- 1. Dr Rekha Choudhary Department of Economics Jai NarainVyas University,Jodhpur Rajasthan
- 2. Introduction In mathematics, an equation is a statement that asserts the equality of two expressions. The word equation and its cognates in other languages may have subtly different meanings; for example, in French an équation is defined as containing one or more variables, while in English any equality is an equation. Solving an equation containing variables consists of determining which values of the variables make the equality true. Variables are also called unknowns and the values of the unknowns that satisfy the equality are called solutions of the equation. There are two kinds of equations: identities and conditional equations. An identity is true for all values of the variable. A conditional equation is only true for particular values of the variables. An equation is written as two expressions, connected by an equals sign ("="). The expressions on the two sides of the equals sign are called the "left-hand side" and "right-hand side" of the equation.
- 3. Objectives After completing this unit you should able to: Solve single linear equations with one unknown variable, Solve sets of simultaneous linear equations with two or more variable using the substitution and row operations methods; and Solve quadratic equations with different methods.
- 4. Equations Types: 1. Linear Equations 2. Simultaneous Equations 3. Quadratic Equations Linear Equations Simultaneous Equations Quadratic Equations A statement of equality between two quantities is called an Equations. Meaning:
- 5. 1. Linear Equations Example: Solve the equations: 5x + 6 – 7(x -2) =5x The given equation can also be written as, 5x + 6 – 7x + 14 =5x or - 7x = - 20 or x = 20 = 2.857 7 x = 20 = 2.857 7 Equations in which maximum (or greatest) power of the unknowns is only one are called Linear Equations
- 6. 2. Simultaneous Equations If an equation contains two unknown quantities say x and y, then by giving definite values to one of the unknown quantities a corresponding value for another can be obtained called Simultaneous Equations Example: Solve the equations: 3x -2y = 5 …(1) 5x –y =3 …(2) X = 1 , Y = 16 7 7 Multiply (1) by 5 and (2) by 3 . . . 5(3x -2y) =5x5 =15x -10y = 25 3(5x –y ) = 3x3 =15x -3y = 9 -7y = 16 on Subtracting Or y = -16 , Substitute value of y in (1) 7 3x – 2(-16) = 5, or x = 1 7 7
- 7. We follow another method to solve such equations, Let 1 = A and 1 =B. so that the equations become, x y 5A -8B =1…..(3) 4A -15B =2….(4) [Now, we follow the usual method, Multiply (3) by 4 and (4) by 5] 4(5A -8B = 1) = 20A -32B =4 5(4A -15B =2) =20A -75B =10 43B = -6 on subtracting B = - 6, but B = 1 43 y Substituting values we get, x= -43 and y = -43 6 Example: Solve 5 - 8 = 1 ……(1) x y 4 - 15 = 2 ……(2) x y
- 8. A quadratic equation is one that can be written in the form ax² + bx + c = 0 where x is an unknown variable and a, b and c are constant quantities. For example, 6x² + 2.5x + 7 = 0 A quadratic equation that includes terms in both x and x² cannot be rearranged to get a single term in x, so we cannot use the method used to solve linear equations. There are three possible methods one might try to use to solve for the unknown in a quadratic equation: (i) By factorization (ii) By completing the square (iii) Using the quadratic ‘formula’ 3. Quadratic Equations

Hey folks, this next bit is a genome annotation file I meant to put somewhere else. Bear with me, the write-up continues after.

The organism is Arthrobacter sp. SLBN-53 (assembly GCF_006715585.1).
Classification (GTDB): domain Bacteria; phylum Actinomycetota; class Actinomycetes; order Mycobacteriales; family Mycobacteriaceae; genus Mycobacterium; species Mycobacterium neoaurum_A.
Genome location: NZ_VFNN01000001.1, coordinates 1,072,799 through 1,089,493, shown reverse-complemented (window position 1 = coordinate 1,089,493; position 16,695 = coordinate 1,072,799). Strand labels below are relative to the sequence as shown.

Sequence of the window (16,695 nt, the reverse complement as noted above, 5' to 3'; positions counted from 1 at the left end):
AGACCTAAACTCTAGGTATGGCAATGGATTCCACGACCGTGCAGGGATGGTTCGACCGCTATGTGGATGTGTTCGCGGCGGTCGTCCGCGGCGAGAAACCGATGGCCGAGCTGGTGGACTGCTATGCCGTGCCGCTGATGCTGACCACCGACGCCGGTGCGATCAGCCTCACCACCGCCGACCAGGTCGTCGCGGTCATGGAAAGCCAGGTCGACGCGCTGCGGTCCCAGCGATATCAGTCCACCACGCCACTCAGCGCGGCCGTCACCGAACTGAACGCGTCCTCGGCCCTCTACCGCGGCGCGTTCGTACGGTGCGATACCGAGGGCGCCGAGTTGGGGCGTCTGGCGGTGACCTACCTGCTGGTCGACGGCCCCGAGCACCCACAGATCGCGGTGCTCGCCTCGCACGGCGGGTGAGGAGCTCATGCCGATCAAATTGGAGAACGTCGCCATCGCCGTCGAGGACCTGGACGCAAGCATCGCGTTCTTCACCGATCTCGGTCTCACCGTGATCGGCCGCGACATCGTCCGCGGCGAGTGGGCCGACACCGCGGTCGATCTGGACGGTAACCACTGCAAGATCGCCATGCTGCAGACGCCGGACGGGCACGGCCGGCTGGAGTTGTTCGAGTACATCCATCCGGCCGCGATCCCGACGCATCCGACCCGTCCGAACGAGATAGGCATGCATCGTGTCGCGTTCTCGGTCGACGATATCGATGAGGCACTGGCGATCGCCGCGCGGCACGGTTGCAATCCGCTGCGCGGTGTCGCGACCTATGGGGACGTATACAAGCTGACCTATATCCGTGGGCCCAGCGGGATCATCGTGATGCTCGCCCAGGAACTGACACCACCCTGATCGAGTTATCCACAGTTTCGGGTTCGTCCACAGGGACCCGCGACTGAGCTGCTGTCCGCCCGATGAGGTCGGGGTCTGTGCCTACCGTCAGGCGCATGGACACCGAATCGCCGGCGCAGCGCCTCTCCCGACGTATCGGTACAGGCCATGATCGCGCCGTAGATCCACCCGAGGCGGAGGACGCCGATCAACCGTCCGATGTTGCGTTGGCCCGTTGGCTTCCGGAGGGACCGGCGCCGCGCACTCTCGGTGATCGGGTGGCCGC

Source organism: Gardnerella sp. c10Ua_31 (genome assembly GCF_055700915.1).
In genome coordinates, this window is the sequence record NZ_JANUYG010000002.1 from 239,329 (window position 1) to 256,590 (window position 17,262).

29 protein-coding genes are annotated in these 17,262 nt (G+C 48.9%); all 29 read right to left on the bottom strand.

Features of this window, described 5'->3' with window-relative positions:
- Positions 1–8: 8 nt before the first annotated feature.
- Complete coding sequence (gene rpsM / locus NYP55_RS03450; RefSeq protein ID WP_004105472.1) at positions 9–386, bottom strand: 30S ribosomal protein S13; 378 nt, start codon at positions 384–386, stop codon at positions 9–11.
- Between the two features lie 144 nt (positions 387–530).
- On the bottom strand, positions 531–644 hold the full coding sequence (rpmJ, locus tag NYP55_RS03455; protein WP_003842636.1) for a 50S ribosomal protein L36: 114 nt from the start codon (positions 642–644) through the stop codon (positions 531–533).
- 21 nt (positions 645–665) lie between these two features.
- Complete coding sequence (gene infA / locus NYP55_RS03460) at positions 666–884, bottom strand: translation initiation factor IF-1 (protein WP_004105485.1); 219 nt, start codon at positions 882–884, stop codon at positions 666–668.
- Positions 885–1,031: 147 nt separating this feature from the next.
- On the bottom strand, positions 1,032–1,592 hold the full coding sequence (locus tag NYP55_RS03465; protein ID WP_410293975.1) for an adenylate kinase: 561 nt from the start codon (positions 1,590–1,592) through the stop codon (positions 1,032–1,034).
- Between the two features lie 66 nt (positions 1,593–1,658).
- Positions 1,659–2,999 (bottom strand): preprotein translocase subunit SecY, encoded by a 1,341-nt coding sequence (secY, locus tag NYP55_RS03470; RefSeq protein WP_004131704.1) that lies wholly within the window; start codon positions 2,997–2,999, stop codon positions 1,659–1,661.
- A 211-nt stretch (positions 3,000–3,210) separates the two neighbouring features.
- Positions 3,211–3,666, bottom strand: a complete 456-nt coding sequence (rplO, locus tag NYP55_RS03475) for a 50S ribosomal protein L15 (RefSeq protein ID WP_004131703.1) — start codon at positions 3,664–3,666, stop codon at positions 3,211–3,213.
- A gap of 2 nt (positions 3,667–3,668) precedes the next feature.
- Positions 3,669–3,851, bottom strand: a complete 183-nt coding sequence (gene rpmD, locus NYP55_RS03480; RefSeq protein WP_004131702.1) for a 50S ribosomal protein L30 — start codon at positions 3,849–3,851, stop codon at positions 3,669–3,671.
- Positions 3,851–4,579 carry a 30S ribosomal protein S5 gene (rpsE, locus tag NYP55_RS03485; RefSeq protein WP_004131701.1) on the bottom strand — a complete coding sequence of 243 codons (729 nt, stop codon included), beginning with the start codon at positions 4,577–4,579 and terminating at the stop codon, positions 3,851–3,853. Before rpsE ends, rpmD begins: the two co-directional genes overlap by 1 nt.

- 9. (i) By factorization Two values x =12 and x =4, both would satisfy the given equations x² -16x + 48 =0 Example: Solve x² -16x + 48 =0 We find the factors of the expressions on LHS of equality. x² -16x + 48 =0 is of the form x² + px + q . . . x² -16x + 48 = x² - 12x- 4x + 48 = x(x -12) – 4(x -12) = ( x- 4)(x -12) are the factors. The given equations is ( x- 4)(x -12) = 0 Since the product of two factors is Zero, . . . Either (x -12) =0 or (x -4) = 0 (x -12) =0, then x =12 (x -4) = 0, then x =4
- 10. Example: Solve x² -16x + 48 =0 (ii) By completing the square L.H.S = x² -16x + 48 =0 = {x² -2(8)(x) + (8)²} -64 +48 = (x² -16x + 64) -16 = (x -8)² -16 Given equations becomes: (x- 8)² - 16 = 0 or (x- 8)²= 16 or (x-8) = ±√16 = ± 4 Either x – 8 = ± 4 x = 12, 4 Solution of equations is x = 12 or 4
- 11. (iii) By use of quadratic formula Using the quadratic ‘formula’
- 12. The part of the quadratic formula under the radical sign (b2-4ac) is called the discriminant. If b2-4ac is positive (>0), then the equation has two real solutions. If b2-4ac is zero, then the equation has one solution. If b2-4ac is negative (<0), then the equation has no real solutions (only imaginary).
- 13. Example: x² -16x + 48 =0 Comparing the given equations with that of general Form of quadratic equations : ax² + bx + c = 0 We find, a =1, b = -16 and c = 48 x = 16±√(-16)² - 4(1)(48) 2 x1 = 16± √64 2 x = 2 or 4 (iii) By use of quadratic formula
- 14. Unit End Questions 1. Exercises Solve the following pairs of simultaneous equations: a. 7x + y = 25, 5x − y = 11 b. 8x + 9y = 3, x + y = 0 c. 2x + 13y = 36, 13x + 2y = 69 d. 7x − y = 15, 3x − 2y = 19 2. Exercises Solve the following pairs of Quadratic equations: a. x² + 2x - 11 =0 b. x² -6x + 5 =0 c. 3x² -15x + 11 =0
- 15. Required Readings David Huang :Introduction to the use of Mathematics in Economic Analysis Mehta, B.C. and Madnani ;Arthashastra me Prarmbhik Ganit https://en.wikipedia.org/wiki/Equation https://www.google.com/url?sa=i&url=https%3A%2F%2Fwww.dream stime.com%2Fphotos-images%2Fquadratic- equation.html&psig=AOvVaw0Kzl1R- UQZJwiXGnkrHjkX&ust=1598365898971000&source=images&cd=v fe&ved=0CAIQjRxqFwoTCLCGp46HtOsCFQAAAAAdAAAAABA D